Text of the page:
The WMPP achieved a milestone in late August, with 1,000 km of steel, PVC and polyethylene pipeline in the ground, and the final load of over 70 km of steel pipes being delivered, by K Tranz, for the Lake Bellfield to Taylors Lake (Supply System 7) trunk.
In August, WMPP project director Bruce Van Every said “Whilst wet conditions have forced re-scheduling of some works, it is reassuring to have all pipes available on site. We are proceeding with installation of the main trunk, currently focussed around the Halls Gap area.”
Construction commenced on the project in November 2006, with drilling adjacent to the proposed Longerenong pump station as the first construction activity for Supply System 1. However, planning for the project dates back much further than this – with first calls for piping in the area occurring in the 1890s, according to GWMWater.
In October 2000, Melbourne consultants Sinclair Knight Merz started a pipeline feasibility study, which was completed in 2001, soon followed by an approval from the Wimmera Mallee Water board. After much more planning and preparation, in July 2006 the tender process for Supply System 1 (Yaapeet) and Supply System 7 (Bellfield) commenced.
A governance structure was established with GWMWater designated as the contract principal and delivery agent for the WMPP. The project management structure includes representatives of Australian and Victorian governments, as well as GWMWater and the broader community, demonstrating the ongoing partnership arrangements for the project.
The initial contract for construction of Supply System 1 and Supply System 7 were jointly announced by the former Victorian Water Minister John Thwaites and Parliamentary Secretary to the Prime Minister Malcolm Turnbull in October 2006.
Contractors for the WMPP include: Mitchell Australasia, for PVC supply and construction for Supply System 1 and for the Supply System 2 trunk; Tyco, for supply of steel pipes for Supply System 7; and, Nacap Australia for PVC and PE supply and construction for Supply System 5.
With record low regional storage levels the pipeline project was fast tracked in July, to ensure water supply to towns. The timetable has been accelerated through a rolling process of parallel activities across the region, including preliminary assessments, design, tendering and evaluation, contract negotiation, construction and reporting.
Preparation for construction in Supply System 5 (Berriwillock and Culgoa), with management based in Swan Hill, began in June 2007. Over 800 km of pipeline, sourcing water from the River Murray, will be completed by the end of 2007.
Construction issues have been minimised through GWMWater’s commitment to land liaison procedures and ongoing communication of construction activities with customers and other stakeholders. A team of liaison officers consulted with landowners as the design was finalised, developing the construction “˜line lists’, to address concerns and to prepare for the metering and tapping installation.
The cooperative “˜whole of region’ approach has continued with input from regional stakeholder organisations in working groups to progress a range of outstanding issues. For example, the interface with local government has focussed on construction issues and logistics, as well as specific issues such as the implementation of fire hydrants in the system. Regular regional information sessions have provided updates on progress, providing councillors and officers with relevant advice.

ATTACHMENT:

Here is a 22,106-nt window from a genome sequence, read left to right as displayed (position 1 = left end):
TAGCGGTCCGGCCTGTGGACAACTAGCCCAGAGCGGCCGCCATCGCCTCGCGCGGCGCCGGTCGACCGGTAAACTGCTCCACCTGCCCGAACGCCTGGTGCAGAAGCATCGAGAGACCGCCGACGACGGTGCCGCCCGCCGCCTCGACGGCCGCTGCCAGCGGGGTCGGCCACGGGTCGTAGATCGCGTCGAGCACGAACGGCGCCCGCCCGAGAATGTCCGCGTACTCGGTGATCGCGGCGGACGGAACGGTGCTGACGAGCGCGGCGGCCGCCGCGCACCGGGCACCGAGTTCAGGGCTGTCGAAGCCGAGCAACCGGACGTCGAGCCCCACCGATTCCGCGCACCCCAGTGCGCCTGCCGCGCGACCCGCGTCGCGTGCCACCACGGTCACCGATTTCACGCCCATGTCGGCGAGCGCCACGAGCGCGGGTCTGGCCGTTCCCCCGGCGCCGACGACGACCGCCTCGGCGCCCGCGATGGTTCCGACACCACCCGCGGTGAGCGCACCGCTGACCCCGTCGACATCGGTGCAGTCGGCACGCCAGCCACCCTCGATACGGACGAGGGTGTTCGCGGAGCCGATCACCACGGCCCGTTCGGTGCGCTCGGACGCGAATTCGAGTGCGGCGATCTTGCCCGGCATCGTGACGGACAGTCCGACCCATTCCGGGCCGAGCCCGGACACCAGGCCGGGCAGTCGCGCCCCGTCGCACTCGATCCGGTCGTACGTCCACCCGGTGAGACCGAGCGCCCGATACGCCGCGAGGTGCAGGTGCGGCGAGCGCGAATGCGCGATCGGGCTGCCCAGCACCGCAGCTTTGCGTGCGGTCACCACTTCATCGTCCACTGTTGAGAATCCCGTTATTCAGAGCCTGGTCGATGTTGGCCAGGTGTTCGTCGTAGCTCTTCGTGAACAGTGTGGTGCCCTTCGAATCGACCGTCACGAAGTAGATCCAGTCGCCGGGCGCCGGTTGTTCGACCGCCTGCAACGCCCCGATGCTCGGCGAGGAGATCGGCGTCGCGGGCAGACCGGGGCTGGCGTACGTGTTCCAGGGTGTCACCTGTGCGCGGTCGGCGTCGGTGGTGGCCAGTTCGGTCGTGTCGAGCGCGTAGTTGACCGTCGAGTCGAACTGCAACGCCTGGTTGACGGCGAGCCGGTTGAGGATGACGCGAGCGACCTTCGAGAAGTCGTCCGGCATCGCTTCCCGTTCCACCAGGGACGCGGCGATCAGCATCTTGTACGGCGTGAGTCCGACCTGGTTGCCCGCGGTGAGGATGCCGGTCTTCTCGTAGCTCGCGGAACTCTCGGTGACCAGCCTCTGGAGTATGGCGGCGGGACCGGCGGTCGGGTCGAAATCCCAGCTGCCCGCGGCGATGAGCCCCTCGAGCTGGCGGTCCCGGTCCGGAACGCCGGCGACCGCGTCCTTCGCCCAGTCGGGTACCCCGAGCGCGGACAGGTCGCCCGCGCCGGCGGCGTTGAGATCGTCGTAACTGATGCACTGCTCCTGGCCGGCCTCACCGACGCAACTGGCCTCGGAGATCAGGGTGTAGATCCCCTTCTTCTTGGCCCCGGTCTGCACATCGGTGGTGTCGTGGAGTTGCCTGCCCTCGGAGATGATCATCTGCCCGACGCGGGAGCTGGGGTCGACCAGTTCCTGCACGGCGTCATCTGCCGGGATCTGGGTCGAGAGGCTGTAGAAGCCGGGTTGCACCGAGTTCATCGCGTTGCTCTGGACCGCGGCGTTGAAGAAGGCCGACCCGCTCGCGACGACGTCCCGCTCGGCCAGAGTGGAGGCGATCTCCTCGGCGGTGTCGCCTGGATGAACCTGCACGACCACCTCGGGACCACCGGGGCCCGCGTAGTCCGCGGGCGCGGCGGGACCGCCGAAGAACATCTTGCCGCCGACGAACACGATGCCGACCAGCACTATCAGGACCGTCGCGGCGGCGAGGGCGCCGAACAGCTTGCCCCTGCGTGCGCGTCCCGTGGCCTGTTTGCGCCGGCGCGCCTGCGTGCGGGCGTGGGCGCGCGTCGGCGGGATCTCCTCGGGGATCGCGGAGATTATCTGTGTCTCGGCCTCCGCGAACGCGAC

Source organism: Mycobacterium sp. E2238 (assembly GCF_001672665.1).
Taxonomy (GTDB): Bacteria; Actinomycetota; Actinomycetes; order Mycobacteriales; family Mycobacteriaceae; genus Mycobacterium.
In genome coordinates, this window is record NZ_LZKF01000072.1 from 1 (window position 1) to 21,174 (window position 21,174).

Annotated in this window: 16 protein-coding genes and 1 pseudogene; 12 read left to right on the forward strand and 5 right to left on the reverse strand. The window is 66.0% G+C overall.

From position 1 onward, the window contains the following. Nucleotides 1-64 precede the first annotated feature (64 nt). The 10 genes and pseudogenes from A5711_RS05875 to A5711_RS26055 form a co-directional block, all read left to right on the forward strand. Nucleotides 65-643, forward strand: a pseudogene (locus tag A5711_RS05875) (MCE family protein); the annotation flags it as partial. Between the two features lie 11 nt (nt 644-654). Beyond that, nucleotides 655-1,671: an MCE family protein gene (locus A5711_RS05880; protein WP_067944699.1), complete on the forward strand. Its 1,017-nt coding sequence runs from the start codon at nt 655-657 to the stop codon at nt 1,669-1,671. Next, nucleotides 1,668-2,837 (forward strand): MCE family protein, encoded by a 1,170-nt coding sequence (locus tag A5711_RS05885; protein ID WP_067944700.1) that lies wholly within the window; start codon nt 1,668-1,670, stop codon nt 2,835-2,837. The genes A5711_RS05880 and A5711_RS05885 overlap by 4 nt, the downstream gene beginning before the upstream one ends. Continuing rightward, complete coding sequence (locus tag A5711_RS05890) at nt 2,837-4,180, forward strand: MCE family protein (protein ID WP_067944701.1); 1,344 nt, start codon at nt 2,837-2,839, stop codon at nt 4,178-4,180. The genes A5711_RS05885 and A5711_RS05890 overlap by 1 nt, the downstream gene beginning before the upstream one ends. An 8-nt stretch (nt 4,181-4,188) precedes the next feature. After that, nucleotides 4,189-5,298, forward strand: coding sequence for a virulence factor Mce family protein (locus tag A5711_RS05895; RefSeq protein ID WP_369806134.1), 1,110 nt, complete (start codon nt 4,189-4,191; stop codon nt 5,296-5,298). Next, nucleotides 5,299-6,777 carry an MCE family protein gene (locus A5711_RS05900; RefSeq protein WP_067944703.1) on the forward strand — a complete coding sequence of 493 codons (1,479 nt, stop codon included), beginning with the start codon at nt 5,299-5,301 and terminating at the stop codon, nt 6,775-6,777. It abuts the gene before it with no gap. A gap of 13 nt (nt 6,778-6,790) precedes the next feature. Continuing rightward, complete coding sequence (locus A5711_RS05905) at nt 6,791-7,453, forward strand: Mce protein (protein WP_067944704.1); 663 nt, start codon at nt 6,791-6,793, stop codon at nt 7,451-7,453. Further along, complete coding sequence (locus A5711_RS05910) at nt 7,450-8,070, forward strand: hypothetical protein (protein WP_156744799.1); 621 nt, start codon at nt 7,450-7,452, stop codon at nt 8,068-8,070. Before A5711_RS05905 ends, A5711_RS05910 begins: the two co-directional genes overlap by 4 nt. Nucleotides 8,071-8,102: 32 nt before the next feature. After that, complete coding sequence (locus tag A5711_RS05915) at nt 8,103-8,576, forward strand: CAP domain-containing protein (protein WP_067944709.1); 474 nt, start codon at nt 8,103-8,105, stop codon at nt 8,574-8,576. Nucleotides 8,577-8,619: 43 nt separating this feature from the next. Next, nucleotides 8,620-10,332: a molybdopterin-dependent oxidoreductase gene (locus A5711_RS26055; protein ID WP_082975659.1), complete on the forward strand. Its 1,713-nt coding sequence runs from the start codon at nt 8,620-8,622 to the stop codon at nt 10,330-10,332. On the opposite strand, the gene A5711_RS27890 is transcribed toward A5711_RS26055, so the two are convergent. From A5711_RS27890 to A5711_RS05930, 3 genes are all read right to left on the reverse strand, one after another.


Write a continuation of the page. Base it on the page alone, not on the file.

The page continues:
The Victorian Government has provided additional support to the region, to maximise the benefits from the pipeline construction and improved water security.
Commissioning the pipeline, moving from construction mode to operational control, has been built into the management of the pipeline. The service connection contracts, installing tapping points and meters, are being managed from within the GWMWater operations group.
WMPP is providing the impetus for the development of an integrated SCADA system for the whole of operations. All pipeline facilities will incorporate remote monitoring and controls, providing the base for other GWMWater operations such as headworks controls, urban treatment systems and Northern Mallee control systems to be included in an integrated network. Contract works have commenced on the network, with progressive implementation underway.
Policy development has progressed well with regional working groups focussed on key issues such as the pipeline tariff framework and future management of GWMWater storages. Feedback on the tariff framework has been positive, as the initial step to establishing water pricing under a piped system. The framework is based on significant change – from dam-fill and hectare charges, to volumetric based water costs with capacity and service fees.
New GWMWater policies incorporate national and state water policy initiatives such as tradable water entitlements, transparent costing arrangements, secure and sustainable allocations and the development of water markets to move water to more efficient water use.
Over the course of 2007, drought conditions and water restrictions have focussed the whole Wimmera Mallee region on the benefits of piping the
system and assuring future water security. Pipeline construction momentum has increased, with multiple contracts and work sites across the region delivering on the regional vision of “a future for our children”.
Supply System 1 trunk (142 km, Mitchell Australasia)
Supply System 1 distribution (999 km, Mitchell Australasia)
Supply System 2 trunk (64 km, Mitchell Australasia)
Supply System 2 distribution (tender evaluation underway)
Supply System 3 (Preliminary planning has commenced)
Supply System 4 (Preliminary planning has commenced)
Supply System 5 (PVC 88 km, PE 238 km, Nacap Australia)
Supply System 6 (Initial consultation planned for late 2007)
Supply System 7 trunk (49 km, Mitchell Australasia)
(Lengths of pipe constructed as at 28 September 2007)